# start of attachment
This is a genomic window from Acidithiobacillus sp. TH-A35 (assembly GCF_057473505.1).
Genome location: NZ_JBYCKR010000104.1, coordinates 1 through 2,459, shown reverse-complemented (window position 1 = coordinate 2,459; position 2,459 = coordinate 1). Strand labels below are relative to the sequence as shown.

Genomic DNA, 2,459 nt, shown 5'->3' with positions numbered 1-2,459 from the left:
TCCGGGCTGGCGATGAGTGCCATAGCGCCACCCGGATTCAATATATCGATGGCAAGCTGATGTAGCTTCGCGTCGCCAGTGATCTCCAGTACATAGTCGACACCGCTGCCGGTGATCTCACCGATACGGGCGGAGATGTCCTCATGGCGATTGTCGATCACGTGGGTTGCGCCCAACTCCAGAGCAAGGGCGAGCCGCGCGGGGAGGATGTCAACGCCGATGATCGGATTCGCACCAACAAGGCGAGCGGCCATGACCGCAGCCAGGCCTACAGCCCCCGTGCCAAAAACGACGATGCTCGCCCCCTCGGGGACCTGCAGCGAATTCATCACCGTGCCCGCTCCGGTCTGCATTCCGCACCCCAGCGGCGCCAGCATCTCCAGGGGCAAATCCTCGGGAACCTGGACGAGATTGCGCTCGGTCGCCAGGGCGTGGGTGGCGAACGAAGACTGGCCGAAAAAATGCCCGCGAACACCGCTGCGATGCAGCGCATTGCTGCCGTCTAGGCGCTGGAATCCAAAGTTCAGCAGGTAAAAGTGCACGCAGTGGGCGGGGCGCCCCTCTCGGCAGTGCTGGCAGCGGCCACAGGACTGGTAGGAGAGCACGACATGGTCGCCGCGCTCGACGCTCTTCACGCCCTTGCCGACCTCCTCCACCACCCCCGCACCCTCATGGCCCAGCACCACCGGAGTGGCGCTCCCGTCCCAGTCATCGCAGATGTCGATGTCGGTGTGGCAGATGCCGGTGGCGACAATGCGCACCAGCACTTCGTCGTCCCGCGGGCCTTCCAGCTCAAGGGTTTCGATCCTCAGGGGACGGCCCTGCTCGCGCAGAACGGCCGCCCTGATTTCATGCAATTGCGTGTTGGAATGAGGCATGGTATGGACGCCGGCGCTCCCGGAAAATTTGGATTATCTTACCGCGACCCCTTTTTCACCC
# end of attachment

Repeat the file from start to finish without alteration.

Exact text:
This is a genomic window from Acidithiobacillus sp. TH-A35 (assembly GCF_057473505.1).
Genome location: NZ_JBYCKR010000104.1, coordinates 1 through 2,459, shown reverse-complemented (window position 1 = coordinate 2,459; position 2,459 = coordinate 1). Strand labels below are relative to the sequence as shown.

Genomic DNA, 2,459 nt, shown 5'->3' with positions numbered 1-2,459 from the left:
TCCGGGCTGGCGATGAGTGCCATAGCGCCACCCGGATTCAATATATCGATGGCAAGCTGATGTAGCTTCGCGTCGCCAGTGATCTCCAGTACATAGTCGACACCGCTGCCGGTGATCTCACCGATACGGGCGGAGATGTCCTCATGGCGATTGTCGATCACGTGGGTTGCGCCCAACTCCAGAGCAAGGGCGAGCCGCGCGGGGAGGATGTCAACGCCGATGATCGGATTCGCACCAACAAGGCGAGCGGCCATGACCGCAGCCAGGCCTACAGCCCCCGTGCCAAAAACGACGATGCTCGCCCCCTCGGGGACCTGCAGCGAATTCATCACCGTGCCCGCTCCGGTCTGCATTCCGCACCCCAGCGGCGCCAGCATCTCCAGGGGCAAATCCTCGGGAACCTGGACGAGATTGCGCTCGGTCGCCAGGGCGTGGGTGGCGAACGAAGACTGGCCGAAAAAATGCCCGCGAACACCGCTGCGATGCAGCGCATTGCTGCCGTCTAGGCGCTGGAATCCAAAGTTCAGCAGGTAAAAGTGCACGCAGTGGGCGGGGCGCCCCTCTCGGCAGTGCTGGCAGCGGCCACAGGACTGGTAGGAGAGCACGACATGGTCGCCGCGCTCGACGCTCTTCACGCCCTTGCCGACCTCCTCCACCACCCCCGCACCCTCATGGCCCAGCACCACCGGAGTGGCGCTCCCGTCCCAGTCATCGCAGATGTCGATGTCGGTGTGGCAGATGCCGGTGGCGACAATGCGCACCAGCACTTCGTCGTCCCGCGGGCCTTCCAGCTCAAGGGTTTCGATCCTCAGGGGACGGCCCTGCTCGCGCAGAACGGCCGCCCTGATTTCATGCAATTGCGTGTTGGAATGAGGCATGGTATGGACGCCGGCGCTCCCGGAAAATTTGGATTATCTTACCGCGACCCCTTTTTCACCC